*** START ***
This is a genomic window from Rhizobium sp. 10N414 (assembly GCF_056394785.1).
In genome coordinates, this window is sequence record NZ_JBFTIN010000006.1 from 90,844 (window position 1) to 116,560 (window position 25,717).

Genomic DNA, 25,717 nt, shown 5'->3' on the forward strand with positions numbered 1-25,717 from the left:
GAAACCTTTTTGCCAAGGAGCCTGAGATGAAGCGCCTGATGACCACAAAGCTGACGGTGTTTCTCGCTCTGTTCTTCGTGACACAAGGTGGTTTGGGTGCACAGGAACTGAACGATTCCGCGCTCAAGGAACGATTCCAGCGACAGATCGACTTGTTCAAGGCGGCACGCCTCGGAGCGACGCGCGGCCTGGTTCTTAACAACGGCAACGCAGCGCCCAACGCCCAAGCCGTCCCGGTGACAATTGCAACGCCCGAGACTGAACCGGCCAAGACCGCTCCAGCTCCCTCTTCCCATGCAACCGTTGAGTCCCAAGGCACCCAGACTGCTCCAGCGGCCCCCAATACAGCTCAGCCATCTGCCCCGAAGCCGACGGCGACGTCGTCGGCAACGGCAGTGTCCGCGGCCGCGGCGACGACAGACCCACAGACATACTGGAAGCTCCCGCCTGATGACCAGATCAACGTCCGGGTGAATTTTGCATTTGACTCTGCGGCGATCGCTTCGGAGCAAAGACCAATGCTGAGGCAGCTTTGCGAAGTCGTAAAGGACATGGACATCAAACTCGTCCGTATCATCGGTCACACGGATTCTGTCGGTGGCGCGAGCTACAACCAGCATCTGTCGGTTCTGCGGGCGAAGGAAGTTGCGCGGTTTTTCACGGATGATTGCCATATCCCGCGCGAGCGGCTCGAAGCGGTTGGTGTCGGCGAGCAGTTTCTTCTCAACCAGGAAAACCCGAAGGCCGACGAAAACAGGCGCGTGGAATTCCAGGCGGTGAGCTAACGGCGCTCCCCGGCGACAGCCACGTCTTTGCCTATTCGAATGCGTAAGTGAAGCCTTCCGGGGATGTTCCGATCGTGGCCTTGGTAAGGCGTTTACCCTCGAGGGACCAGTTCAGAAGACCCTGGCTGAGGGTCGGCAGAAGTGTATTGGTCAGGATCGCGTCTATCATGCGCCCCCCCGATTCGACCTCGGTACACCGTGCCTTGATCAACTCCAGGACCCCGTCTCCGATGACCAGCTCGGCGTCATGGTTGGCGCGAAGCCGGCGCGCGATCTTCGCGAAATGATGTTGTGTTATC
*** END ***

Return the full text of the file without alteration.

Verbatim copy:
This is a genomic window from Rhizobium sp. 10N414 (assembly GCF_056394785.1).
In genome coordinates, this window is sequence record NZ_JBFTIN010000006.1 from 90,844 (window position 1) to 116,560 (window position 25,717).

Genomic DNA, 25,717 nt, shown 5'->3' on the forward strand with positions numbered 1-25,717 from the left:
GAAACCTTTTTGCCAAGGAGCCTGAGATGAAGCGCCTGATGACCACAAAGCTGACGGTGTTTCTCGCTCTGTTCTTCGTGACACAAGGTGGTTTGGGTGCACAGGAACTGAACGATTCCGCGCTCAAGGAACGATTCCAGCGACAGATCGACTTGTTCAAGGCGGCACGCCTCGGAGCGACGCGCGGCCTGGTTCTTAACAACGGCAACGCAGCGCCCAACGCCCAAGCCGTCCCGGTGACAATTGCAACGCCCGAGACTGAACCGGCCAAGACCGCTCCAGCTCCCTCTTCCCATGCAACCGTTGAGTCCCAAGGCACCCAGACTGCTCCAGCGGCCCCCAATACAGCTCAGCCATCTGCCCCGAAGCCGACGGCGACGTCGTCGGCAACGGCAGTGTCCGCGGCCGCGGCGACGACAGACCCACAGACATACTGGAAGCTCCCGCCTGATGACCAGATCAACGTCCGGGTGAATTTTGCATTTGACTCTGCGGCGATCGCTTCGGAGCAAAGACCAATGCTGAGGCAGCTTTGCGAAGTCGTAAAGGACATGGACATCAAACTCGTCCGTATCATCGGTCACACGGATTCTGTCGGTGGCGCGAGCTACAACCAGCATCTGTCGGTTCTGCGGGCGAAGGAAGTTGCGCGGTTTTTCACGGATGATTGCCATATCCCGCGCGAGCGGCTCGAAGCGGTTGGTGTCGGCGAGCAGTTTCTTCTCAACCAGGAAAACCCGAAGGCCGACGAAAACAGGCGCGTGGAATTCCAGGCGGTGAGCTAACGGCGCTCCCCGGCGACAGCCACGTCTTTGCCTATTCGAATGCGTAAGTGAAGCCTTCCGGGGATGTTCCGATCGTGGCCTTGGTAAGGCGTTTACCCTCGAGGGACCAGTTCAGAAGACCCTGGCTGAGGGTCGGCAGAAGTGTATTGGTCAGGATCGCGTCTATCATGCGCCCCCCCGATTCGACCTCGGTACACCGTGCCTTGATCAACTCCAGGACCCCGTCTCCGATGACCAGCTCGGCGTCATGGTTGGCGCGAAGCCGGCGCGCGATCTTCGCGAAATGATGTTGTGTTATC